All Shiga Toxine-producing Escherichia coli (STEC) subtypes are pathogenic
Furthermore EFSA suggests that ‘bovine meat and products thereof’, ‘milk and dairy products’, ‘tap water including well water’ and ‘vegetables, fruit and products thereof’ are the main sources of STEC infections in the EU/EEA, but a ranking between these categories cannot be made as the data are insufficient.
The Swiss Federal Food Safety and Veterinary Office (BLV) rates these new conclusions as “very important” regarding Swiss food safety in their risk assessment document Seismo Info 04/2020.
In addition to the EFSA pathogenicity report the German Federal Agency for Risk Assessments (BfR) recently published two documents suggesting fresh vegetables, fruits and flour as sources of STEC.
Although a high variety of food products are classified as main sources of STEC infections in Switzerland and the EU, only specific subtypes on sprouts are regulated with “Shiga toxine-producing E. coli (STEC) O157, O26, O111, O103, O145 and O104:H4” with an upper limit of “not detectable in 25g” product.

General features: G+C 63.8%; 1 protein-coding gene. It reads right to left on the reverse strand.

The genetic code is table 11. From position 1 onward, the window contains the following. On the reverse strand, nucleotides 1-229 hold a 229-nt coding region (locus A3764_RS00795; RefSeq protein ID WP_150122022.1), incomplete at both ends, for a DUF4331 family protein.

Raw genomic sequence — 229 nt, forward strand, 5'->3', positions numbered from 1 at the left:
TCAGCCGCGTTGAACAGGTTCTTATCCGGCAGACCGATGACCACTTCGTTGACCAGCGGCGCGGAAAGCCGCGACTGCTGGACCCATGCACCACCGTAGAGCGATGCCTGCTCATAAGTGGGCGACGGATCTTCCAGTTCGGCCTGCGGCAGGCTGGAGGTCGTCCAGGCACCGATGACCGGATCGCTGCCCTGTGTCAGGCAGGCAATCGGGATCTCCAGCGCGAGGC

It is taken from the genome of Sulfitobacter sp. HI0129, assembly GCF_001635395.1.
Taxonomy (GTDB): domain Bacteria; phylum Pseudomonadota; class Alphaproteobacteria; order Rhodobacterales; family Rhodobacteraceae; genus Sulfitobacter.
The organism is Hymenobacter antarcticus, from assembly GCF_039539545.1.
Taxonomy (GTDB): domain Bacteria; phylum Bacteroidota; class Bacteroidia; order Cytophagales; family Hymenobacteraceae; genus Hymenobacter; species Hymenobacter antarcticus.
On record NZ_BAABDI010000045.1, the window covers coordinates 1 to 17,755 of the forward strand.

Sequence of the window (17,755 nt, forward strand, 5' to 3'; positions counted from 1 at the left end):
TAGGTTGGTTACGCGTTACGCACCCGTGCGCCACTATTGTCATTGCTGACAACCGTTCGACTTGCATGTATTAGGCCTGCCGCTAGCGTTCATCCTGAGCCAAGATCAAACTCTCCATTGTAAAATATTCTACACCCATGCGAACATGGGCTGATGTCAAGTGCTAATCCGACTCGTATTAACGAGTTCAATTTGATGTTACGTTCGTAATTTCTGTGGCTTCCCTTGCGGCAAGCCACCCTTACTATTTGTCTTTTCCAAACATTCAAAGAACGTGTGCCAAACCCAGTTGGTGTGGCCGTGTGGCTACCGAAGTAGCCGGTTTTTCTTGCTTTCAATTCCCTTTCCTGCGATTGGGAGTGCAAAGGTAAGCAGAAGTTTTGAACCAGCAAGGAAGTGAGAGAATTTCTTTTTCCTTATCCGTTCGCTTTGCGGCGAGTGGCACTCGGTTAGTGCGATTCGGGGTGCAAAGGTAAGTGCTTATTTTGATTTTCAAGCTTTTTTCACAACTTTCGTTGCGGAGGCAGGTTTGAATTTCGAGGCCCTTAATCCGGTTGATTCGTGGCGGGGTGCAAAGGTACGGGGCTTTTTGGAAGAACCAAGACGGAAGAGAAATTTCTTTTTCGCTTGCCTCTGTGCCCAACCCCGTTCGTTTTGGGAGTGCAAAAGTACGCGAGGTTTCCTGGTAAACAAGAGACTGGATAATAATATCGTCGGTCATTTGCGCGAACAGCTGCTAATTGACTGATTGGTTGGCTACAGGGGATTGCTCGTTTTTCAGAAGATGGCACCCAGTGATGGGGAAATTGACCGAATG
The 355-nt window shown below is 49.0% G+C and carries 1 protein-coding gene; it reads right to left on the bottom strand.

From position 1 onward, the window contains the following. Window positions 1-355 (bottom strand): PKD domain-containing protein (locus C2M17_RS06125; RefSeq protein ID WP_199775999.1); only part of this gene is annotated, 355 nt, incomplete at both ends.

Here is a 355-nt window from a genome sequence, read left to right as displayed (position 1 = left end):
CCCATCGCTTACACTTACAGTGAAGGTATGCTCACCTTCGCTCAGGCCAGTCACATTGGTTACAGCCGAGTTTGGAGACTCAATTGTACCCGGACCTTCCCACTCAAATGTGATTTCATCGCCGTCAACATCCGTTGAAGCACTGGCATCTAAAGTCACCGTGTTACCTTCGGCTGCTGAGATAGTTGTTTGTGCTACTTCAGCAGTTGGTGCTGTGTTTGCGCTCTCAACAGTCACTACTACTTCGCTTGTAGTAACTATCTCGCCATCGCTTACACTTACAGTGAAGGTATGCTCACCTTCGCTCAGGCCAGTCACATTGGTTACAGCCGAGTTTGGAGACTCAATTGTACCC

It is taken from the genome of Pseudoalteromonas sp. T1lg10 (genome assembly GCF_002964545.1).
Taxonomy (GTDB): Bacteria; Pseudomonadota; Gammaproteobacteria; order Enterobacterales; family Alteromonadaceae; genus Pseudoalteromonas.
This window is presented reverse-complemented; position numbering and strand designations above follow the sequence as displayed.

If the regulations will be adapted is not clear at this state, but it is regulated in general that only safe food products are allowed to be marketed, which takes food producers and distributers into main responsibilities.
Especially ready to use food products are of high risk. These are products that are not core heated at +72°C for 2 minutes before consumption such as raw dough, raw vegetables and fruits, salads, herbs, sprouts, raw meat, raw milk, raw cheese and all products that can be contaminated from tap water and well water.
Would you like to test your products?
Tentamus Helvetia offers a screening for Shiga toxine-producing E.coli (STEC/EHEC/VTEC) in 25g according to DIN CEN ISO/ TS 13136:2013-04 via RT-PCR with a distinction between the subtypes O26, O45, O103, O104, O111, O121, O145 and O157.